One of his paintings depicts the Pope being kidnapped by Jihadists. / Salvador Salas

Cristóbal Toral: a witness to his time

Now 82, the painter is still keen to progress. His paintings and sculptures are a reflection of the world he sees around him, which he says often causes him pain


Cristóbal Toral walks around the room before the opening of his exhibition. He gives a few last-minute instructions and even gives the glass which covers one piece a wipe with a handkerchief. This day is bringing him "enormous satisfaction", and he wants everything to be perfect because at the age of 82, he is making another debut.

This is the first solo exhibition in Malaga city by this artist from Antequera, an ambitious retrospective of half a century of creation which does justice to one of the province's most internationally acclaimed painters. After visits to the Guggenheim in New York, the Pompidou in Paris, the Sofía Imber in Caracas and the Reina Sofía inMadrid, among others, Toral's suitcases have stopped off at the CAC Málaga-La Coracha, organised by the council's culture department.

More than 100 cases take centre stage in an installation created specifically for this exhibition, which is curated by Sebastián Gámez: dozens of them, superimposed in blue and yellow, the colours of the Ukrainian flag. "It is a tribute to the bravery of the Ukrainians and the five million people who have had to leave their country because of an autocrat," says Toral. But this is not the only piece he has created in 2022: Putin's barbarity has inspired him to portray that population in transit at the station, or walking the streets of a devastated land.

Toral never rests, he is "obsessed" with painting. "I work at the same pace as I did 40 years ago, in fact I would say a bit faster now, because time is running out," he says. That's why he is now seeing things differently, and progressing, he says. "You always have to do better."

The exhibition can be viewed at CAC Málaga- La Coracha (Subida Coracha, 25) until 13 September

He speaks calmly about death. "That's how life is. You're born in one place and disappear in another and in-between there's a journey. Everything has a beginning and an end," he says. In fact The Last Journey is the title of one of the sections of this display, with paintings that recall Arnold Böcklin's Island of the Dead and a striking sculpture: a fully wrapped body lies in a coffin surrounded by shoes that marked his steps, postcards to show where he has been and photos of people he admired, like the one of Paul Newman. Ahead, heaven does not await him; space does. "The end is cosmic, a planetary and unknown journey," he says. "I wanted to be an astronaut, but then I became a painter instead," he says, with a huge smile.

But make no mistake, Cristóbal Toral is proud of what he has achieved, of having been able to create works from zero. In the last part of A Creative Adventure, he shows some of the drawings he did as a teenager in the hut where he lived in Antequera. He hadn't the slightest knowledge of art (he didn't even have a chair), his life was all about working in the countryside, until those drawings were seen by some hunters who came to ask for some water. They recommended to his father that he should sign up for the school of arts and handicrafts in Antequera and there, at the age of 19, he began his journey around the world: from Antequera to Seville, Madrid and New York, always with his suitcase on his back. The one which has been in his paintings since the start.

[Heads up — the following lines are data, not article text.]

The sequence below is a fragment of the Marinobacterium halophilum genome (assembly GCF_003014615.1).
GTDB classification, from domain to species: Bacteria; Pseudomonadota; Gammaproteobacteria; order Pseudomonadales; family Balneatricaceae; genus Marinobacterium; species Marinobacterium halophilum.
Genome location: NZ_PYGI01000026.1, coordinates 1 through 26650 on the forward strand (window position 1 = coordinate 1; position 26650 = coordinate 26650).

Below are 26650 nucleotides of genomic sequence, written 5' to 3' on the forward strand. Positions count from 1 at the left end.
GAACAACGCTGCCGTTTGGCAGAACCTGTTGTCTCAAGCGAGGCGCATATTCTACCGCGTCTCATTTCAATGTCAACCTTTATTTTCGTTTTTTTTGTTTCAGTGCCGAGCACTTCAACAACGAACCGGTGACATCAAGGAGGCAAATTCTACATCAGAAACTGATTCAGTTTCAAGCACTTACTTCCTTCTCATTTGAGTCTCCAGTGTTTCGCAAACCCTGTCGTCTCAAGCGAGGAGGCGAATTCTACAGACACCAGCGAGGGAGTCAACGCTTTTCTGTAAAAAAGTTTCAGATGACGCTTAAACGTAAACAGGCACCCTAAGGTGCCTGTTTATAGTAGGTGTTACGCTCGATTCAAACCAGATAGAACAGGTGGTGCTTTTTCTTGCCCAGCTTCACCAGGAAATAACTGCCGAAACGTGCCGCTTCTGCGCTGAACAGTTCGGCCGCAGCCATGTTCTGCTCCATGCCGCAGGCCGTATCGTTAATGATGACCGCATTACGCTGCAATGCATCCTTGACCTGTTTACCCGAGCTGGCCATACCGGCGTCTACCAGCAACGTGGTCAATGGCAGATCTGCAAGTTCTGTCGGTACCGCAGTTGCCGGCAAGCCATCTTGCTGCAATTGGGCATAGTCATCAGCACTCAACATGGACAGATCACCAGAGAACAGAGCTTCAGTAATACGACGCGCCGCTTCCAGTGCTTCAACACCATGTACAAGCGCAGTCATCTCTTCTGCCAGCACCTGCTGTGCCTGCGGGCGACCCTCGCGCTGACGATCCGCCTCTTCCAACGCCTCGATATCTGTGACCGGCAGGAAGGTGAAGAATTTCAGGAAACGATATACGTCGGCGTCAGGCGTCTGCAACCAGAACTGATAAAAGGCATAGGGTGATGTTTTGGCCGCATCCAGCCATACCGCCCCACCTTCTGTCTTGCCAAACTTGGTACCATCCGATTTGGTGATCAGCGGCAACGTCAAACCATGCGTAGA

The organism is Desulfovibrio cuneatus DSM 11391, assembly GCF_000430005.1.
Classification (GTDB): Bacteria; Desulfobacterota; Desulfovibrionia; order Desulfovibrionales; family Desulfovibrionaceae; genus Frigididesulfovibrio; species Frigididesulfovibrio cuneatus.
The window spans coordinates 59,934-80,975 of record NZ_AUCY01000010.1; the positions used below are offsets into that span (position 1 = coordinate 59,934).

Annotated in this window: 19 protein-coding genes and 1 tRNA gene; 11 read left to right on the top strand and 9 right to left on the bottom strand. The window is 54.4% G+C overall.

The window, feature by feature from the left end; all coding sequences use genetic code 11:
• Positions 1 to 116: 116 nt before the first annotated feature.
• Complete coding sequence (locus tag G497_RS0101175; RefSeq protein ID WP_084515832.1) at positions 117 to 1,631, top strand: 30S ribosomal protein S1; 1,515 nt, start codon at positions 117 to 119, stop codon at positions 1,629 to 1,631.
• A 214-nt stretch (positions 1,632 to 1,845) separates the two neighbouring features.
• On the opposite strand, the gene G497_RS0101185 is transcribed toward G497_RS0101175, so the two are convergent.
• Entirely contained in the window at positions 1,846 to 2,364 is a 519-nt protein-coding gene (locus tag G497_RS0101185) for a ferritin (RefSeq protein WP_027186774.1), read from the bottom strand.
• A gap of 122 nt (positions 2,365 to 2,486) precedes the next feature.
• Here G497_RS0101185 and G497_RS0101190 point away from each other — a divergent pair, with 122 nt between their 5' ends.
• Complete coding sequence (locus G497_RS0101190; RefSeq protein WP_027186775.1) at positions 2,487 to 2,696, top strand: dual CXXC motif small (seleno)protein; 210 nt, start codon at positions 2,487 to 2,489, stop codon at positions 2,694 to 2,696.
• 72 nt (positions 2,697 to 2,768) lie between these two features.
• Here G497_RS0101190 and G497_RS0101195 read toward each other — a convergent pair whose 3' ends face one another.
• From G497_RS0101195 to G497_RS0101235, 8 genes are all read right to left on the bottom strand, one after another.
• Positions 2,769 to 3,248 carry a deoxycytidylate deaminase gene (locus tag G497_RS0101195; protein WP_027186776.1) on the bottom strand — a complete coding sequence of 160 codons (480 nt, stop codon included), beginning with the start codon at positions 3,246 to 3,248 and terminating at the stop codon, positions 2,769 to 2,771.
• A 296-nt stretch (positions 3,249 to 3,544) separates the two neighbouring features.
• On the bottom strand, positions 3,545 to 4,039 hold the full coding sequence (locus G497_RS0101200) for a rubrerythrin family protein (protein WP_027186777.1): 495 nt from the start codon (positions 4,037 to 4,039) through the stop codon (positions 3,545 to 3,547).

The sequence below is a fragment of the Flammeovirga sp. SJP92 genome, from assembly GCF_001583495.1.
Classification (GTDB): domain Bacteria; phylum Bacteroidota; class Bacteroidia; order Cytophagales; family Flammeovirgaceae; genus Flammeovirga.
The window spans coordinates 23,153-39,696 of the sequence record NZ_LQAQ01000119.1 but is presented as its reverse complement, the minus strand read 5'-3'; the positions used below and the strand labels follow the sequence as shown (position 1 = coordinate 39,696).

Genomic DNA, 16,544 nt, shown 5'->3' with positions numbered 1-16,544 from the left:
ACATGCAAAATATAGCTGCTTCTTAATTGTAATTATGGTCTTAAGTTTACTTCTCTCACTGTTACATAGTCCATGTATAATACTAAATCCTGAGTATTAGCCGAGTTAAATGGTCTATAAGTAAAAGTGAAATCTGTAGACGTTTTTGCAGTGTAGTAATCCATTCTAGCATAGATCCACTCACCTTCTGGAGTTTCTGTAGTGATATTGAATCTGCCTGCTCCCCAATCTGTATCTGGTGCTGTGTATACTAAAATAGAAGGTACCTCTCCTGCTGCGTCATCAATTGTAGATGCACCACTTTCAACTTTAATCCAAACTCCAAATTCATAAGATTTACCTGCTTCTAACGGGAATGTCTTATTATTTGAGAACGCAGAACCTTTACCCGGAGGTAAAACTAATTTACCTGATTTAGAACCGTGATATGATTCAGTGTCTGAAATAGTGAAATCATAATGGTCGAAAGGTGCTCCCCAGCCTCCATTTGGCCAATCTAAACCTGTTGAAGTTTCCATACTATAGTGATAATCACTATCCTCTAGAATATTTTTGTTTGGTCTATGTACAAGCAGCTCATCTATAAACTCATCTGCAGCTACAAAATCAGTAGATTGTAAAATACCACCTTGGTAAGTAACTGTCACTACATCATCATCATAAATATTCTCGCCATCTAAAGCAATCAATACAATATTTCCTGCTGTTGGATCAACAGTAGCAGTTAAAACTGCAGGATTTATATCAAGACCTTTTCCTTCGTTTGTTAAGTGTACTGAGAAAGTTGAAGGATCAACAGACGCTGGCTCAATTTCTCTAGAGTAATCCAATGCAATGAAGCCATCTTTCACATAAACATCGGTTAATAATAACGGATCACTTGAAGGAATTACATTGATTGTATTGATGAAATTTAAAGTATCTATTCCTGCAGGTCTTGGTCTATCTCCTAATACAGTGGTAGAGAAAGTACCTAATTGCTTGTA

"The painter is witness to his time, and there have never been so many suitcases or luggage as in our time. I myself have been a participant in this world of emigration, moving from one place to another," he says.

Displacement, exodus and waiting are constant in his painting, sometimes disturbing, sometimes painful. Because Cristóbal Toral is hurt by the world and he shows it in works which are tremendously realistic and raw. Like La Gran Avenida, with bodies scattered on the ground, surrounded by luggage. A painting over three metres tall, "inspired by the Balkans War in 94, but it could be a scene on TV news today," he says.

A few metres away, El secuestro del Papa Benedicto XVI introduces visitors to the threat of jihadism with a powerful image of Ratzinger cornered by two assailants with their faces covered. Apart from its message, the technical precision of the work (look at the Pope's hands) is only achievable by a very few.

This figurative artist, anchored in reality but open to the avant-garde, admits that he has always gone his own way, outside movements, generations and groups of influences.

"I have always felt very alone, like a sniper. And I'm proud of it," he says. He has never kept quiet. "I have even openly criticised certain situations in the world of art, and paid the price for that," he remarks. But he insists that artists have to exercise their freedom and says that is what he has tried to do. And that is something that can be seen in this exhibition of 70 works, most from his own collection, which runs until 13 September.

Has he ever dreamed of there being a Cristóbal Toral museum? "That is the nicest thing that can happen to a painter, because when they disappear, unless their heirs control the situation, there is a danger that their works end up all over the place. To have a museum in Malaga or Antequera, my places, would be a huge reward," he says.